Abstract 2674: Assessment of Radiofrequency Ablation Lesions by Magnetic Resonance Imaging After Ablation of Idiopathic Ventricular Arrhythmias
Background: Visualization of radiofrequency energy lesions after ablation of ventricular arrhythmias might help to identify reasons for ablation failure. The purpose of this study was to identify and characterize ablation lesions after radiofrequency catheter ablation of ventricular arrhythmias in patients without prior myocardial infarction and to correlate the ablation lesions with the amount of radiofrequency (RF) energy delivered and the clinical outcome.
Methods: In a consecutive series of 35 patients (19 women, age: 48±15 years, EF 0.56±0.12) without structural heart disease who were referred for ablation of ventricular arrhythmias, cardiac magnetic resonance imaging (MRI) with delayed enhancement was performed before and after ablation. Ablation lesions were sought in the post-ablation MRIs. The endocardial area, depth and volume of the lesions were measured. Lesion size was correlated with the type of ablation catheter used and the duration of radiofrequency energy delivered.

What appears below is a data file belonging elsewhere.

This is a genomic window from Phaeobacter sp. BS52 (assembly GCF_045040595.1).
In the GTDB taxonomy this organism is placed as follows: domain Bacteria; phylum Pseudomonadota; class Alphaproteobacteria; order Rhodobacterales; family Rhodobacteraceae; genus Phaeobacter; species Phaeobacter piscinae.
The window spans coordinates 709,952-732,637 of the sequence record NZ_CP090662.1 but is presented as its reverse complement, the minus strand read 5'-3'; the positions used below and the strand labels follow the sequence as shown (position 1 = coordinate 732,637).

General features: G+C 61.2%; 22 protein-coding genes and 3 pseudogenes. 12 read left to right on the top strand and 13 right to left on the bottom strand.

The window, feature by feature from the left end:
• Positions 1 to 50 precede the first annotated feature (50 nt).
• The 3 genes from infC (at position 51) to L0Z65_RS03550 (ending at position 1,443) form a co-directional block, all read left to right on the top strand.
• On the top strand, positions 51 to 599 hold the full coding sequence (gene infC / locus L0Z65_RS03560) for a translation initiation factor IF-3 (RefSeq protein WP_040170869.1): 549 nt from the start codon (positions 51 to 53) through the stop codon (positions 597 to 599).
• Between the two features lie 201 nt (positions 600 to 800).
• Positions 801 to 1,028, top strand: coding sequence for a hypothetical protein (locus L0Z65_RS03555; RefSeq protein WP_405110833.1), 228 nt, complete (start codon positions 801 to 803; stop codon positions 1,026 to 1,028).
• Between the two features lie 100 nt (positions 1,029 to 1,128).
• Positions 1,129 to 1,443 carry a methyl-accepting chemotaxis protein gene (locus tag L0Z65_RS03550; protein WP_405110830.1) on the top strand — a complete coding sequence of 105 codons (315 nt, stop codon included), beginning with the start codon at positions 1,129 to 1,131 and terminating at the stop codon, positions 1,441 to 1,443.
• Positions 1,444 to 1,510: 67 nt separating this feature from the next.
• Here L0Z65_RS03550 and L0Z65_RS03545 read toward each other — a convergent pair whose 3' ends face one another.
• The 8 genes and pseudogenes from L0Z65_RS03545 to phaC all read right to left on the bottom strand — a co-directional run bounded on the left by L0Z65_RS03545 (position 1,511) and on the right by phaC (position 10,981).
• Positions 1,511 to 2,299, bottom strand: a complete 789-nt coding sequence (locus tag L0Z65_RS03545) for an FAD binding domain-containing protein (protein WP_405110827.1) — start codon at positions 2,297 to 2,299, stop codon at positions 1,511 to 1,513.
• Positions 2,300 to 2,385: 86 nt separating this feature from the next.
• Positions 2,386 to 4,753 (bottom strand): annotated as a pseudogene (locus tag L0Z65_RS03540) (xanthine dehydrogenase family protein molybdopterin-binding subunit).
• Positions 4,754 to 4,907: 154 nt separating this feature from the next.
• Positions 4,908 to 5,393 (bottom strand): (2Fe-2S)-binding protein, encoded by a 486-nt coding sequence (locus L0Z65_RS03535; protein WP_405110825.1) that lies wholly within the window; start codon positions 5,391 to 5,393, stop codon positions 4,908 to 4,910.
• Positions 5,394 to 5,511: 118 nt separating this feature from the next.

Results: In 25/35 patients (71%), ablation lesions were identified by delayed enhancement a mean of 22±12 months after the initial ablation procedure. The mean lesion volume was 1.4±1.4 cm3, with a mean endocardial area of 3.5±3.0 cm2. The largest lesions (mean volume of 2.9±2.1 cm3 with an endocardial area of 6.4±3.4 cm2) were identified in patients in whom the arrhythmias originated in the papillary muscles. Ablation duration correlated with lesion size (R=0.67; p<0.001). There was no difference in lesion volume with irrigated vs non-irrigated ablation catheters (1.0±0.73 vs 2.0±2.1 cm3; p=0.09). Identification of ablation lesions in patients with a failed procedure identified the sites where ineffective RF energy lesions were created.
Conclusion: Radiofrequency ablation lesions can be detected long-term after an ablation procedure targeting ventricular arrhythmias in patients without prior infarction. Lesion size correlates with the amount of radiofrequency energy delivered and is largest when a targeted arrhythmia originates in a papillary muscle.